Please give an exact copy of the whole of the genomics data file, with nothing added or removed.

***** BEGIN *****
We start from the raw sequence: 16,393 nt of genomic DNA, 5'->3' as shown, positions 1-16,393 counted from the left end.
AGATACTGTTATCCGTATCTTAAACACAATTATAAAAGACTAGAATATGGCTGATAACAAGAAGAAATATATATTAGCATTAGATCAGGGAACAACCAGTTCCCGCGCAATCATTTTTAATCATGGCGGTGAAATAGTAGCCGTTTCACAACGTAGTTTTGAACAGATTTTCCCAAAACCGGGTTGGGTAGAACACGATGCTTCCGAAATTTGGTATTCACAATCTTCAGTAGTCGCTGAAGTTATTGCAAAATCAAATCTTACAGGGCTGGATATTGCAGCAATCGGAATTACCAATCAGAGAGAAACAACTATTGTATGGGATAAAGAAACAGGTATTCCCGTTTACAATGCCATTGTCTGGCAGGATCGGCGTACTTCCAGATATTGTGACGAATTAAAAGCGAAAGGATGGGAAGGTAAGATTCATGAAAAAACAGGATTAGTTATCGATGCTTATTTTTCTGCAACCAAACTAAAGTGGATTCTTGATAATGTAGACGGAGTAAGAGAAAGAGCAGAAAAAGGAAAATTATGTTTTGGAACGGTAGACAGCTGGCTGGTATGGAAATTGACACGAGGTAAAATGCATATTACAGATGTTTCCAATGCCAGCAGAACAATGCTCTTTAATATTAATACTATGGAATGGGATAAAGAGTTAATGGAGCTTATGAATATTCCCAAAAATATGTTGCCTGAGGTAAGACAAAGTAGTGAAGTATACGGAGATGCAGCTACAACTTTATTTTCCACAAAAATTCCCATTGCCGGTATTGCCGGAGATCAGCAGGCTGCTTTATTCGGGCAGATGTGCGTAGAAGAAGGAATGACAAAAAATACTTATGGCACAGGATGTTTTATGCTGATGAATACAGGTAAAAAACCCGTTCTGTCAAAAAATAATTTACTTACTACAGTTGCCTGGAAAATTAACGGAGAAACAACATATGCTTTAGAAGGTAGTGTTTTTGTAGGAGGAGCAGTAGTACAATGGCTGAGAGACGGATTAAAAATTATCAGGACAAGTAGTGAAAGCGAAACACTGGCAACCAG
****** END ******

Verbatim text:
We start from the raw sequence: 16,393 nt of genomic DNA, 5'->3' as shown, positions 1-16,393 counted from the left end.
AGATACTGTTATCCGTATCTTAAACACAATTATAAAAGACTAGAATATGGCTGATAACAAGAAGAAATATATATTAGCATTAGATCAGGGAACAACCAGTTCCCGCGCAATCATTTTTAATCATGGCGGTGAAATAGTAGCCGTTTCACAACGTAGTTTTGAACAGATTTTCCCAAAACCGGGTTGGGTAGAACACGATGCTTCCGAAATTTGGTATTCACAATCTTCAGTAGTCGCTGAAGTTATTGCAAAATCAAATCTTACAGGGCTGGATATTGCAGCAATCGGAATTACCAATCAGAGAGAAACAACTATTGTATGGGATAAAGAAACAGGTATTCCCGTTTACAATGCCATTGTCTGGCAGGATCGGCGTACTTCCAGATATTGTGACGAATTAAAAGCGAAAGGATGGGAAGGTAAGATTCATGAAAAAACAGGATTAGTTATCGATGCTTATTTTTCTGCAACCAAACTAAAGTGGATTCTTGATAATGTAGACGGAGTAAGAGAAAGAGCAGAAAAAGGAAAATTATGTTTTGGAACGGTAGACAGCTGGCTGGTATGGAAATTGACACGAGGTAAAATGCATATTACAGATGTTTCCAATGCCAGCAGAACAATGCTCTTTAATATTAATACTATGGAATGGGATAAAGAGTTAATGGAGCTTATGAATATTCCCAAAAATATGTTGCCTGAGGTAAGACAAAGTAGTGAAGTATACGGAGATGCAGCTACAACTTTATTTTCCACAAAAATTCCCATTGCCGGTATTGCCGGAGATCAGCAGGCTGCTTTATTCGGGCAGATGTGCGTAGAAGAAGGAATGACAAAAAATACTTATGGCACAGGATGTTTTATGCTGATGAATACAGGTAAAAAACCCGTTCTGTCAAAAAATAATTTACTTACTACAGTTGCCTGGAAAATTAACGGAGAAACAACATATGCTTTAGAAGGTAGTGTTTTTGTAGGAGGAGCAGTAGTACAATGGCTGAGAGACGGATTAAAAATTATCAGGACAAGTAGTGAAAGCGAAACACTGGCAACCAG